Last year Charlotte Tilbury hosted a competition to name one of her new lipsticks, in January, Kylie Jenner called on her fans to name a new shade in her Kylie Lip Kits range by commenting on an Instagram post and in 2012 Bobbi Brown asked consumers what lip shade they wanted back.

Beauty brand Volition has taken it even further, with crowdsourcing at the heart of its ethos: people can literally submit a product idea and, if passed, work with experts to create it and, in the final stage, have people vote in order to make it a reality. Individuals are literally in the driving seat, creating the products they want.

But it’s not just in the beauty world that crowdsourcing is taking off: Lego encourage costumers to send ideas in for potential sets. Unilever have an ‘innovation submission portal’ which lets customers send in their thoughts (although there’s no ‘voting’ system that will necessarily lead to the product being produced) and ‘The Unilever Foundry’ which they created as proof of their commitment to sustainability and they hope will multiply ideas generation tenfold by 2020.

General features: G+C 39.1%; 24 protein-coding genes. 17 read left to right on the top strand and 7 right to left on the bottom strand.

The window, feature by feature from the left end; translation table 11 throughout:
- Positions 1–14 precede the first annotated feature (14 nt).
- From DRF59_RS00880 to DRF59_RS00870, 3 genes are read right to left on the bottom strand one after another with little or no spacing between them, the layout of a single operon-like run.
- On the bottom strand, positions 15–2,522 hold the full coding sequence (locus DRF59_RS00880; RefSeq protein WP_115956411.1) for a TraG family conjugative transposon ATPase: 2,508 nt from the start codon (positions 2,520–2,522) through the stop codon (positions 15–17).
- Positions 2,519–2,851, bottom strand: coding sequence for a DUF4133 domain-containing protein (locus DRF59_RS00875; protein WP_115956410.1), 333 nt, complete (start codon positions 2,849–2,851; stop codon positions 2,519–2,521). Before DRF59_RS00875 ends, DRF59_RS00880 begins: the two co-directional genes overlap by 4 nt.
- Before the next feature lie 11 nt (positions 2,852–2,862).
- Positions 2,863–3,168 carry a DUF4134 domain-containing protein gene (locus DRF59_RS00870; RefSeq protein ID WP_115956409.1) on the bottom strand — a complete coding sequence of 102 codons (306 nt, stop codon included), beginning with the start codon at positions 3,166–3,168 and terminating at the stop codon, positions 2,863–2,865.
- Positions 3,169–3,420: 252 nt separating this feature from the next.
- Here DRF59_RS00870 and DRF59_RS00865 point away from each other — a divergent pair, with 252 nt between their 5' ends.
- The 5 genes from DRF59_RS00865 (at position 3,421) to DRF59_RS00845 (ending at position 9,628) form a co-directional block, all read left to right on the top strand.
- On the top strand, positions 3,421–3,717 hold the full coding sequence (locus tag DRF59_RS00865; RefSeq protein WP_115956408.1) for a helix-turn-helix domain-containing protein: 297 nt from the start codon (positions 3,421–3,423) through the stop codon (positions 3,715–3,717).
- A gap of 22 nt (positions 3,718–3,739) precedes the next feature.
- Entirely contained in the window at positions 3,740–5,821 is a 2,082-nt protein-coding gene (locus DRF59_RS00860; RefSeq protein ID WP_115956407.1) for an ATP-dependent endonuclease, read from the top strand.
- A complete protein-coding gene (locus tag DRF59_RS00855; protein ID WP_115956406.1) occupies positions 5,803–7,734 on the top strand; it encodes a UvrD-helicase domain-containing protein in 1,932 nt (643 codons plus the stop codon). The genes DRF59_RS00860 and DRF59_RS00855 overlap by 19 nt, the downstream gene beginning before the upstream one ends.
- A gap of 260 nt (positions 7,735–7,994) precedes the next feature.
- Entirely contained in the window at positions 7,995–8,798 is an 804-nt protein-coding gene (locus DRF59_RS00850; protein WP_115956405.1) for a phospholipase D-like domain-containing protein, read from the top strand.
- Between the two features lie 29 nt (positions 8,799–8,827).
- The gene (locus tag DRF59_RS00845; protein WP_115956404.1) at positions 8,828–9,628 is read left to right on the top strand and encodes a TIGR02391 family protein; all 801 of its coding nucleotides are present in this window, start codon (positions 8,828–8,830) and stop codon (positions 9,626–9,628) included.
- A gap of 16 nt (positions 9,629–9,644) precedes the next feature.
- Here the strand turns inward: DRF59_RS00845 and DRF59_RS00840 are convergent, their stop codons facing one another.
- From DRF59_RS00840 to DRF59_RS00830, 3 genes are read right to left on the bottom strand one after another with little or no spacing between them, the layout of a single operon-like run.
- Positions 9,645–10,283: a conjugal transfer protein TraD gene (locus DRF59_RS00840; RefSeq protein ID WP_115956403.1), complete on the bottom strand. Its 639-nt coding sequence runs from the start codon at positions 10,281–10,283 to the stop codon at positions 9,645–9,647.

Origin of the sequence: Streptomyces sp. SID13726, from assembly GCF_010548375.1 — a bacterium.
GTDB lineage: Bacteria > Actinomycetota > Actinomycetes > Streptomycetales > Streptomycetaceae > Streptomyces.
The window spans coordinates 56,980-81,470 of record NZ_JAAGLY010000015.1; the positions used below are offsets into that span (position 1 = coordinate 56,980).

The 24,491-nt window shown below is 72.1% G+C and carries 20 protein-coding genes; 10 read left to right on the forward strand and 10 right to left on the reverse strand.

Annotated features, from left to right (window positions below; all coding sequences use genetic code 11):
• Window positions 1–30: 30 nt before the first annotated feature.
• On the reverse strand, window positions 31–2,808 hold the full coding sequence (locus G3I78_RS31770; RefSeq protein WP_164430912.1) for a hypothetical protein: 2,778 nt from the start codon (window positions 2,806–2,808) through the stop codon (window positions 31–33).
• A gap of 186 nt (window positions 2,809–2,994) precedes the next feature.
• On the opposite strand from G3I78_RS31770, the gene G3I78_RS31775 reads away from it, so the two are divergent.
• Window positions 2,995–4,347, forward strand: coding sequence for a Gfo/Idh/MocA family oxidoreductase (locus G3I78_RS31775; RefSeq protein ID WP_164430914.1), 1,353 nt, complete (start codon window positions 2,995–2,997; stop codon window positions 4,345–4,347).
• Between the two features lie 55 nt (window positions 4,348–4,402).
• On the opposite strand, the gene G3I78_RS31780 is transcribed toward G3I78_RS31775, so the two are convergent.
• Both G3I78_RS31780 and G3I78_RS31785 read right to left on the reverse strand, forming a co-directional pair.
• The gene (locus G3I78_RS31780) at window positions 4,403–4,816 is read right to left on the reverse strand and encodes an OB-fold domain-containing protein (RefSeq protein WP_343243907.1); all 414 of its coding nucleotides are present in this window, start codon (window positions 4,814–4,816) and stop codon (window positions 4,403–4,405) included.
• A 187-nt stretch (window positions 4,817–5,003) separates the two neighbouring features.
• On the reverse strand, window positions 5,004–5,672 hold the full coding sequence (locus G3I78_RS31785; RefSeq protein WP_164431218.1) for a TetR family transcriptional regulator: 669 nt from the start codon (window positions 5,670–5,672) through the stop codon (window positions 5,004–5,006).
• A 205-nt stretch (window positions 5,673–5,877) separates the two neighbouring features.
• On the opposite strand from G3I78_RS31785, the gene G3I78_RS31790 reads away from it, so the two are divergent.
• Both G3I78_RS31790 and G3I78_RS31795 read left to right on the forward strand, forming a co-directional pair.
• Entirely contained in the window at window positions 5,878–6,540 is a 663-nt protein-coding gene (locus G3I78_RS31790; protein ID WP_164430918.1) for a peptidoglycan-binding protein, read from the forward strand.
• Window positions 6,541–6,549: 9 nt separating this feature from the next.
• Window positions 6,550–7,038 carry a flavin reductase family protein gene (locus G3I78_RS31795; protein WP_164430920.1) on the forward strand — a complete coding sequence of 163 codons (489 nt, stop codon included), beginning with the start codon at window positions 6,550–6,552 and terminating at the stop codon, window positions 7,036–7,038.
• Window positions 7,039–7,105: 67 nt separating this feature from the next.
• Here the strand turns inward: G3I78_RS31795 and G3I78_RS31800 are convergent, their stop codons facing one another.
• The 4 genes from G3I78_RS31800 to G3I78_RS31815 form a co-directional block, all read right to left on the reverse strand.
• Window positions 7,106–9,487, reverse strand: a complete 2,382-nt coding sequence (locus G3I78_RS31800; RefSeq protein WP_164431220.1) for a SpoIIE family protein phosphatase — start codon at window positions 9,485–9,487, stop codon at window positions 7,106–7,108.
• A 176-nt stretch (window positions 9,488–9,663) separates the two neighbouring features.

Of course, there are different types of crowdsourcing and it doesn’t necessarily come down to producing a particular, tangible product, but sometimes it can be about engaging with consumers and inviting them in to feel part of the brand, for example using competitions for advert ideas.

What it shows though, is that the consumer attitude to purchasing is shifting. Typically we’re told that we absolutely need a certain product, that’s the one for us, you must buy it now, but we’re wisening up. It makes little to no sense to buy products that aren’t what we actually want, that we have to bend to fit. Instead, we want to be part of the creating something that is actually worth our investment, that suits our needs. Consumerism has been turned on its head, and suddenly we can (sort-of) call the shots.